Neck pain and cervical spine problems can have a number of different medical causes, such as nerve compression or damage (a “pinched nerve”), a bulging or herniated disc, muscle tears or strains, joints that become worn, injuries, disease, and other chronic and degenerative changes. Individuals who are unable to work due to neck pain may qualify to receive long-term disability insurance and/or Social Security Disability benefits (also known as Social Security Disability Insurance or SSDI) for a cervical spine disorder.
The most common conditions that may appear on applications for disability benefits due to chronic neck pain are a herniated disc, degenerative disc disease, infections such as meningitis, inflammatory disorders such as arthritis, certain types of cancer, pinched nerves, and whiplash, though there are many other conditions that can cause neck pain. Symptoms of a cervical spine problem may include pain, numbness, tingling, headaches, nausea, dizziness, problems swallowing and chewing, and sharp, shooting pain.
If you have a disability insurance policy, you must meet the requirements of your specific policy. To qualify for Social Security benefits you must meet the requirements of the Social Security Administration’s disability listing or demonstrate that you are unable to return to work as a result of your severe symptoms and resulting limitations.
Applying for Benefits with Neck Pain and Cervical Disorders
The focus of any disability claim based on neck pain is on the underlying condition that is causing the neck pain and/or neck problems. Establishing proof of the root causes of neck pain should be the focus of the medical information section of an application for benefits. This is done via the medical records, as one’s neck pain is but a symptom of the underlying causes of neck problems.
Reports of severe pain are not enough to meet the requirements for benefits. You need objective evidence such as a physical evaluation of your range of motion and ability to perform work activities. The results of imaging tests used in your diagnoses, such as a CT or MRI scan, may also help you qualify for benefits. If you are using an assistive device or have made changes to your daily activities you may consider using a sworn statement to support your case.
Disability Insurance, ERISA, and Long Term Disability Claims
To be approved for long-term disability benefits, you will need to show that your neck pain or cervical problems are so severe that they keep you from being able to perform the material duties of your job (if you are operating under an “own occupation” definition of disability under your LTD policy) or any position for which you might otherwise be qualified (if you are operating under the “any occupation” definition of disability under your LTD policy). Many policies use an “own occupation” definition for a certain period of time (typically a two-year period), then change to an “any occupation” definition for the remaining benefit period. It is common for the insurance company to determine that you no longer meet the requirements of the policy when this change in definition occurs.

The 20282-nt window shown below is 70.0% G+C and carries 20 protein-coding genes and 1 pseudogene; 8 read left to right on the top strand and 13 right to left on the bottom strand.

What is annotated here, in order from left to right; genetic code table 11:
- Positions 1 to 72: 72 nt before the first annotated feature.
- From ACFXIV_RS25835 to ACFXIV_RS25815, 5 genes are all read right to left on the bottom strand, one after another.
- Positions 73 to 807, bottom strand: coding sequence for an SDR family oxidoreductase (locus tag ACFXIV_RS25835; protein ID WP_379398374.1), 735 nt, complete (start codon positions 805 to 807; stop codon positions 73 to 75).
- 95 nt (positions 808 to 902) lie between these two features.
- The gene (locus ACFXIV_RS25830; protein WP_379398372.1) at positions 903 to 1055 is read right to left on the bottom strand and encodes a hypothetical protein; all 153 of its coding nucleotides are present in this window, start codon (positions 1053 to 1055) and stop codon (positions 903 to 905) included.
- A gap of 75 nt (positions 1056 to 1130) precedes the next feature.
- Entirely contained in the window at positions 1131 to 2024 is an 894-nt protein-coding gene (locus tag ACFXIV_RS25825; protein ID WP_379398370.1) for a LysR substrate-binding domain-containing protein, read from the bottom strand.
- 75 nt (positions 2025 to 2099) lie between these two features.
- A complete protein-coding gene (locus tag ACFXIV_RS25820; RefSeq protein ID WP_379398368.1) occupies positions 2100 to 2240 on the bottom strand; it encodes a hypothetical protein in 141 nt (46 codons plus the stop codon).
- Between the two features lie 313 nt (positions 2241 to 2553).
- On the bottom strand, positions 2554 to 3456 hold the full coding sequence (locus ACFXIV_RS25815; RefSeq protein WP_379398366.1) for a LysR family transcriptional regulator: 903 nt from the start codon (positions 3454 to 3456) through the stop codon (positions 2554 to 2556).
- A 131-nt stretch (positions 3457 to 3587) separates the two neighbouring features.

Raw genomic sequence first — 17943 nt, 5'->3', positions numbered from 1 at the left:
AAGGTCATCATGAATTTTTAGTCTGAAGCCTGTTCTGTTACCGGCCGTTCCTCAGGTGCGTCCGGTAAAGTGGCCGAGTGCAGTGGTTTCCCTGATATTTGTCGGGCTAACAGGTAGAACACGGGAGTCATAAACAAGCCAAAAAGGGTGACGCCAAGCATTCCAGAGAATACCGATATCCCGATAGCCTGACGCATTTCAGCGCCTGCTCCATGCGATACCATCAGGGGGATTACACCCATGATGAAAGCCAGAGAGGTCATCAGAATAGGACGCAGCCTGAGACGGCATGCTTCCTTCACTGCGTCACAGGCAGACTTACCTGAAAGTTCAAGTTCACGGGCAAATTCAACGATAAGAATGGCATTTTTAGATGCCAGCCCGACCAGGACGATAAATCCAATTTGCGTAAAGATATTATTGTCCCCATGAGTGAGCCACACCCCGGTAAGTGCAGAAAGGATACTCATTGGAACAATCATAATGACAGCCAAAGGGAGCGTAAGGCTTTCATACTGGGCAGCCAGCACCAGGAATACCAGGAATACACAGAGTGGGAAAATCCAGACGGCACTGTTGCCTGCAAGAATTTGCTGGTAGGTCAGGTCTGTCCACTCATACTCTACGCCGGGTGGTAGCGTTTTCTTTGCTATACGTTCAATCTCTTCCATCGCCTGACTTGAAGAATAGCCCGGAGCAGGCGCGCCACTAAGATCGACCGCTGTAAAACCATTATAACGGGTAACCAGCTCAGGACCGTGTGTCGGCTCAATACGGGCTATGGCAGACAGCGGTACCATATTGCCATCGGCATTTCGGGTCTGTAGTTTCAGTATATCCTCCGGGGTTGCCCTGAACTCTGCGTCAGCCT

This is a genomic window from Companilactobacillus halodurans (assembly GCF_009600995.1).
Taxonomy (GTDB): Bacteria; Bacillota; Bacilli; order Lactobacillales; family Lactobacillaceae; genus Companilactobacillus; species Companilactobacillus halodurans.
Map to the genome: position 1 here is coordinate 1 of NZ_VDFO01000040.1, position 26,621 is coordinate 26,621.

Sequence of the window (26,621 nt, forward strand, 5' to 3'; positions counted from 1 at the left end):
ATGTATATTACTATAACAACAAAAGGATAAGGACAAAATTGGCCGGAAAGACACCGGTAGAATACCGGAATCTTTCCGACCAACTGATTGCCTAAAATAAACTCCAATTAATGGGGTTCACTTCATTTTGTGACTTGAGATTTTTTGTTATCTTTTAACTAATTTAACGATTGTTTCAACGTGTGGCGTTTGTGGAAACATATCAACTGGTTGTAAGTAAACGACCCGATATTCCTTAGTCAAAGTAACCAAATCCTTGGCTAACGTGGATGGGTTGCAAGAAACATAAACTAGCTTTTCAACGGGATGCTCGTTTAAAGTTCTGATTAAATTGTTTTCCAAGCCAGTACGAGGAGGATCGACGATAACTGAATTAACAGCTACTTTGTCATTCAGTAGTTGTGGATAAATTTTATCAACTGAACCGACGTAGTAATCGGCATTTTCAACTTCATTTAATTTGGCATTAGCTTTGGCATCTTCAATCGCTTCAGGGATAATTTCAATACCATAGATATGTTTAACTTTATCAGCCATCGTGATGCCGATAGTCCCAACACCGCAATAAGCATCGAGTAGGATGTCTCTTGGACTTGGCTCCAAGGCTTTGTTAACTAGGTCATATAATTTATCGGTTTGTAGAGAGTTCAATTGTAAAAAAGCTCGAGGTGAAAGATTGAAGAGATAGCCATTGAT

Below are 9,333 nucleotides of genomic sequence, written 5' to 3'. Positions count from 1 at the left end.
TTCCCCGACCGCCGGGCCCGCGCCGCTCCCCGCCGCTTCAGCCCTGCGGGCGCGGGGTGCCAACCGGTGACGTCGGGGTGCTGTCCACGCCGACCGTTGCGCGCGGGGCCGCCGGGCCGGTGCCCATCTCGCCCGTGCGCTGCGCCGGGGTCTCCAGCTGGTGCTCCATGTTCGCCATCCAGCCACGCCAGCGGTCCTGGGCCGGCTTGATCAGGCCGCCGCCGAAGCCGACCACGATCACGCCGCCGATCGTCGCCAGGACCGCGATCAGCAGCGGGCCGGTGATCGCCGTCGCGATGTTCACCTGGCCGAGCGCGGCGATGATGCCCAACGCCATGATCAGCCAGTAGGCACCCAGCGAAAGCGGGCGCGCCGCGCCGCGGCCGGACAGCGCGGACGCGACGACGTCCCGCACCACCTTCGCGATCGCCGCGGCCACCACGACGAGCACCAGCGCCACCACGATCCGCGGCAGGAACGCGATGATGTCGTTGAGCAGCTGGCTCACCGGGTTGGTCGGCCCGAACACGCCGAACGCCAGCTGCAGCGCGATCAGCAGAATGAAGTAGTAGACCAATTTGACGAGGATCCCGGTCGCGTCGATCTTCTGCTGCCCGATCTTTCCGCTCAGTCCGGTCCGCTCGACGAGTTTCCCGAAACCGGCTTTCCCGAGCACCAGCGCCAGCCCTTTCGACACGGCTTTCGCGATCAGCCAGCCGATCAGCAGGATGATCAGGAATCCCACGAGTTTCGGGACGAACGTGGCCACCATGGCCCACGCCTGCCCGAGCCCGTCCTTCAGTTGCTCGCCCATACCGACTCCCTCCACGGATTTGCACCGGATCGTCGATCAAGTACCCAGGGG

However, if your “residual functional capacity” is such that your limitations are severe enough to prevent you from performing any occupation, then you will be approved to receive disability insurance benefits. If your claim is terminated after a two-year period, whether it be due to an “any occupation” provision or based on some other time-based policy provision, you should contact an attorney for a free consultation.
Social Security Disability Insurance (SSDI) Claims
To be approved for Social Security Disability benefits, you will need to show that you meet the requirements of one of Social Security’s official disability listings or prove that you do not have the capacity to return to work because your neck pain or cervical conditions are so severe. In addition, your condition must last, or be expected to last, 12 months or more.
SSA Disability Listing
The Social Security Administration’s listing for spinal disorders specifically addresses many of the causes of neck pain. If you meet the requirements found in the listing because of your severe neck pain and problems in your cervical spine, the Social Security Administration will approve your claim for Social Security Disability benefits based on that listing.
In order to meet the requirements of this listing you must show that the nerve root or spinal cord are affected and that you have either:
- spinal nerve root compression pain, limited movement of your spine, and muscle weakness with loss of feeling or reflexes in those muscles, or
- spinal arachnoiditis, a painful disorder caused by inflammation in the spine that requires you to change positions more than once every two hours.
The medical evidence required to meet this listing and qualify for Social Security benefits includes an evaluation of your spine and documentation of the range of motion of your neck. Laboratory findings and imaging tests may also be needed to show that you have a specific impairment. (Since pain is subjective and is not easily measured, there must be specific objective evidence to show the possible source of your chronic pain.) It is also helpful to submit a history of treatment you have received and your response to the treatment. There may be other related Social Security disability listings that may apply to some individuals who suffer from neck pain and problems, such as:
- joint dysfunction, or
- rheumatoid arthritis.
Limitations Caused by Neck Pain Disorders